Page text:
Lost in Translation

  Last week, there was a definite theme during my tutoring sessions.  Early in the week, one student was working on a Spanish project “El anuario del futuro”, where she found pictures of various students and created a life and profession for them in the future. 

English is not Spanish Lesson 1:
I know I have said this before (and years ago my teachers told this to me)…translators cannot directly translate Spanish into English, or vice versa.  I don’t believe that you can directly translate into any language.  In this lesson we learned that the sentence in English, “He will be a teacher” is simply, “Será maestro” in Spanish.

   Another student found an article in a Delta magazine that was both in English and in Spanish and we did a little exercise….reading the Spanish article (to hear how it sounds and see how its written) to see how it compares to English.  I believe that this is an excellent exercise for language learners at any level.  It is great for pronunciation, structure, and expanding vocabulary!   But we also learned another valuable lesson….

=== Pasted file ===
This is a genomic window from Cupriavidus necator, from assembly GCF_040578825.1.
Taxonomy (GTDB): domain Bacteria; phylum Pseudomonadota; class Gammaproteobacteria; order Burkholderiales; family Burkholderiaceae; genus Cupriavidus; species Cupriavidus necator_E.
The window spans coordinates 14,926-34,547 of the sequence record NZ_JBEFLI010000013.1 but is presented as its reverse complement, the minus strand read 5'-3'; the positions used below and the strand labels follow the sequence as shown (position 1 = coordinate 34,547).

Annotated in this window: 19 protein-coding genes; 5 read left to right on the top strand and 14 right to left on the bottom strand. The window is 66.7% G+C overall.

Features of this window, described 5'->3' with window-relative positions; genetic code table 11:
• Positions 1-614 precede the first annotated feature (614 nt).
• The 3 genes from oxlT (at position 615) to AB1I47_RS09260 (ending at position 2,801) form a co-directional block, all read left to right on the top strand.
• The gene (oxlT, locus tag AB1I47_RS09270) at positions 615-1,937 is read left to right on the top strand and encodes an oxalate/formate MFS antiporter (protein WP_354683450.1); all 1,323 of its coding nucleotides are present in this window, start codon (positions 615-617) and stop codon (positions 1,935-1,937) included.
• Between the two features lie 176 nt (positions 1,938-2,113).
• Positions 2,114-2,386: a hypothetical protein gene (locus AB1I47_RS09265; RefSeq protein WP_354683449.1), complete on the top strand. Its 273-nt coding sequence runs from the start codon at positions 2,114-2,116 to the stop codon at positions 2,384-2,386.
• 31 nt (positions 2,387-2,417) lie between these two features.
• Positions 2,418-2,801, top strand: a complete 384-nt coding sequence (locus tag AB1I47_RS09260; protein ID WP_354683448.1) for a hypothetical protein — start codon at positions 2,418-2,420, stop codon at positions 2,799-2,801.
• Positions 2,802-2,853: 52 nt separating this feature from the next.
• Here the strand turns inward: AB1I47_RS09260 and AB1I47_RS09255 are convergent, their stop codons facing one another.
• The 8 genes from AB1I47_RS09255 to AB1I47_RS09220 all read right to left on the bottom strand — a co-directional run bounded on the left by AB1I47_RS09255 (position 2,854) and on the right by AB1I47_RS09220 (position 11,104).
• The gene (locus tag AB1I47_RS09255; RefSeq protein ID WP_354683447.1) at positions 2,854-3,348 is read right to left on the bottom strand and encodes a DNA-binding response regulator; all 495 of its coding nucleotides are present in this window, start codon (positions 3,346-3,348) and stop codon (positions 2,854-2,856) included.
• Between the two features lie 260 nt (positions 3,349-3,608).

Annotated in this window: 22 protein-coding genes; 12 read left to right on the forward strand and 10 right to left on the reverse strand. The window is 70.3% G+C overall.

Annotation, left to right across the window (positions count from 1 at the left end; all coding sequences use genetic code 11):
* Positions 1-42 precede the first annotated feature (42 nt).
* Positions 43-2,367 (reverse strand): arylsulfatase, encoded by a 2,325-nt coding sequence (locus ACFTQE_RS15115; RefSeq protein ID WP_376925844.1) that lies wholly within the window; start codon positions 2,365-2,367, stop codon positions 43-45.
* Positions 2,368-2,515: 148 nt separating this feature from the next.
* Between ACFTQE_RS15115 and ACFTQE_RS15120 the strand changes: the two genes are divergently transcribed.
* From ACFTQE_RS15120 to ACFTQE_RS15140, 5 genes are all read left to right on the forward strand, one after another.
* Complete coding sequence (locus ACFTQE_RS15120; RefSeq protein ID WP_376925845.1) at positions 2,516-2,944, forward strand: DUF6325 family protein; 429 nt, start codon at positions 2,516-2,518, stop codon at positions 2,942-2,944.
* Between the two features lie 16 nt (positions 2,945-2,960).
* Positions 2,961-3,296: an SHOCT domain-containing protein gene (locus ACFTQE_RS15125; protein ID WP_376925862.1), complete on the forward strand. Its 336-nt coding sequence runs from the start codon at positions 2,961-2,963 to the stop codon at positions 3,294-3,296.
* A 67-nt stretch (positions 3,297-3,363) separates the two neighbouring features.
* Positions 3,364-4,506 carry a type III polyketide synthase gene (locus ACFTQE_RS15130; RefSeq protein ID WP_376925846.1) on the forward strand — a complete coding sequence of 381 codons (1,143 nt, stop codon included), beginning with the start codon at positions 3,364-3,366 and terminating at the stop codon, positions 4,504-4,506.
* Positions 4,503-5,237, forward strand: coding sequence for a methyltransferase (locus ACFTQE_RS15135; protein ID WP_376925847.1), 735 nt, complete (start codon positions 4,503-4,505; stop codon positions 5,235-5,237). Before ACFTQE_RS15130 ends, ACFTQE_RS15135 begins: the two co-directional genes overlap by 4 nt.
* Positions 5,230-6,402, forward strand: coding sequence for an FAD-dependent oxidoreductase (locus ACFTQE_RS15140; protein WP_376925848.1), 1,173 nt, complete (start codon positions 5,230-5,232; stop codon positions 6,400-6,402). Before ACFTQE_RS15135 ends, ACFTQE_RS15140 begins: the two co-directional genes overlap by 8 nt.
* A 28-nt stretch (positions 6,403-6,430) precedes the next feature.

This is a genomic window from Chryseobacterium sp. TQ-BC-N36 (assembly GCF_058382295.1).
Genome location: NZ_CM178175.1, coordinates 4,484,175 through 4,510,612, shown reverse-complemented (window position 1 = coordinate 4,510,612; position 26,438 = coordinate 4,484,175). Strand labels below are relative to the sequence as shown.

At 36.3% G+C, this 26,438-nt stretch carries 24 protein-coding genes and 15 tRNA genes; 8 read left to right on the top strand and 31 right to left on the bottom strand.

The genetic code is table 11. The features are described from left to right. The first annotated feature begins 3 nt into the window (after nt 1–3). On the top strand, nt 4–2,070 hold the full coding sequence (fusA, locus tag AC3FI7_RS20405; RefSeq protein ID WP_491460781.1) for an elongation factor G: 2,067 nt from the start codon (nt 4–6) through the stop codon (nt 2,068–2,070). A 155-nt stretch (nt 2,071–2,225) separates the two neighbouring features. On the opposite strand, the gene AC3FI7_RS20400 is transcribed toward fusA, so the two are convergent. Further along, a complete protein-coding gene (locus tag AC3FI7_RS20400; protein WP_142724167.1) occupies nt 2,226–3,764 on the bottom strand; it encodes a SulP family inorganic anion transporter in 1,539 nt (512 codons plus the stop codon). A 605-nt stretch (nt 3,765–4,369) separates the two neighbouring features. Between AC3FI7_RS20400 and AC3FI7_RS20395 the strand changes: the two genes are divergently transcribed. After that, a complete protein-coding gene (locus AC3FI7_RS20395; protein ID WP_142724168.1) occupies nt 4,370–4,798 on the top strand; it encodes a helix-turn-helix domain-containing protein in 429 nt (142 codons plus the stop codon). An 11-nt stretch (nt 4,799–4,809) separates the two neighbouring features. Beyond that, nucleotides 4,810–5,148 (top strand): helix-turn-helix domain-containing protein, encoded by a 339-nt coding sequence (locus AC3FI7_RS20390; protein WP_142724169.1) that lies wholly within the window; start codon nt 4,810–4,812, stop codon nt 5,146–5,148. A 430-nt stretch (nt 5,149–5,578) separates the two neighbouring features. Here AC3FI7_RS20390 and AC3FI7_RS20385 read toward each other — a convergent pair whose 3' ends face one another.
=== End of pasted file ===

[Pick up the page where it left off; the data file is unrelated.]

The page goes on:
English is not Spanish Lesson 2:
This was a simple revelation….generally Spanish may use more words that English to describe the same concept.  We could see that the Spanish article was about a paragraph and a half longer than its English counterpart!

   Lastly, in my group class we learned how to write sentences with adjectives in Spanish.

English is not Spanish Lesson 3:
Traditionally in English, adjectives are placed before nouns in a sentence.
i.e. The black car.
In Spanish the reverse is true, most commonly, adjectives are placed after nouns.
i.e. El carro negro.

I guess the biggest lesson learned is learning a language is a challenge and in learning a new language your are not just acquiring a skill, but expanding your horizons–creating a new way of thinking and seeing the world with new eyes.

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